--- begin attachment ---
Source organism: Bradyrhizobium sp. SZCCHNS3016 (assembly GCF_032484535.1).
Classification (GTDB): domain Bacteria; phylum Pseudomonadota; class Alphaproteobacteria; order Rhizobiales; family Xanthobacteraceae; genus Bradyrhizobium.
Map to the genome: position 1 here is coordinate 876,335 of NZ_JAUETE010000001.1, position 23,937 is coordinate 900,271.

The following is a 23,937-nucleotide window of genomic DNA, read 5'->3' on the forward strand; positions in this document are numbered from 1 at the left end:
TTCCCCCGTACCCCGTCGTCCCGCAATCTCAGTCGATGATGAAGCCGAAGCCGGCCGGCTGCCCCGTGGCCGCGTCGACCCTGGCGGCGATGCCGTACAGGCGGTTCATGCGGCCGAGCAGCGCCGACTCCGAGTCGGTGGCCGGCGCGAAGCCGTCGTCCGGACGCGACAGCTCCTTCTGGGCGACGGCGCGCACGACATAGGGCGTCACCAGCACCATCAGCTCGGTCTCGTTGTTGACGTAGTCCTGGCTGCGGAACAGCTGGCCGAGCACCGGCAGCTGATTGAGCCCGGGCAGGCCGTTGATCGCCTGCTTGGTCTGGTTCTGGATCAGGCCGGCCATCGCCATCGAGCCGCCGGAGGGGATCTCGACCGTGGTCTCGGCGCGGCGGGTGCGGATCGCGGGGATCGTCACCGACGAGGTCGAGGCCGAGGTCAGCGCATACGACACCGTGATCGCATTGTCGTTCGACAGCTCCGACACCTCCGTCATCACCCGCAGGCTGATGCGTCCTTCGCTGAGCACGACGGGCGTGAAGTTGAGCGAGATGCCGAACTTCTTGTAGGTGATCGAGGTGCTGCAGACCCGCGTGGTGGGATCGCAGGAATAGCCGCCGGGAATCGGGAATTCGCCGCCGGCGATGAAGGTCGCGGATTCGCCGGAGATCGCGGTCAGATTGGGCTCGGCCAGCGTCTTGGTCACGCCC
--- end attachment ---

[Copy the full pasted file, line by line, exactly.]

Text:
Source organism: Bradyrhizobium sp. SZCCHNS3016 (assembly GCF_032484535.1).
Classification (GTDB): domain Bacteria; phylum Pseudomonadota; class Alphaproteobacteria; order Rhizobiales; family Xanthobacteraceae; genus Bradyrhizobium.
Map to the genome: position 1 here is coordinate 876,335 of NZ_JAUETE010000001.1, position 23,937 is coordinate 900,271.

The following is a 23,937-nucleotide window of genomic DNA, read 5'->3' on the forward strand; positions in this document are numbered from 1 at the left end:
TTCCCCCGTACCCCGTCGTCCCGCAATCTCAGTCGATGATGAAGCCGAAGCCGGCCGGCTGCCCCGTGGCCGCGTCGACCCTGGCGGCGATGCCGTACAGGCGGTTCATGCGGCCGAGCAGCGCCGACTCCGAGTCGGTGGCCGGCGCGAAGCCGTCGTCCGGACGCGACAGCTCCTTCTGGGCGACGGCGCGCACGACATAGGGCGTCACCAGCACCATCAGCTCGGTCTCGTTGTTGACGTAGTCCTGGCTGCGGAACAGCTGGCCGAGCACCGGCAGCTGATTGAGCCCGGGCAGGCCGTTGATCGCCTGCTTGGTCTGGTTCTGGATCAGGCCGGCCATCGCCATCGAGCCGCCGGAGGGGATCTCGACCGTGGTCTCGGCGCGGCGGGTGCGGATCGCGGGGATCGTCACCGACGAGGTCGAGGCCGAGGTCAGCGCATACGACACCGTGATCGCATTGTCGTTCGACAGCTCCGACACCTCCGTCATCACCCGCAGGCTGATGCGTCCTTCGCTGAGCACGACGGGCGTGAAGTTGAGCGAGATGCCGAACTTCTTGTAGGTGATCGAGGTGCTGCAGACCCGCGTGGTGGGATCGCAGGAATAGCCGCCGGGAATCGGGAATTCGCCGCCGGCGATGAAGGTCGCGGATTCGCCGGAGATCGCGGTCAGATTGGGCTCGGCCAGCGTCTTGGTCACGCCC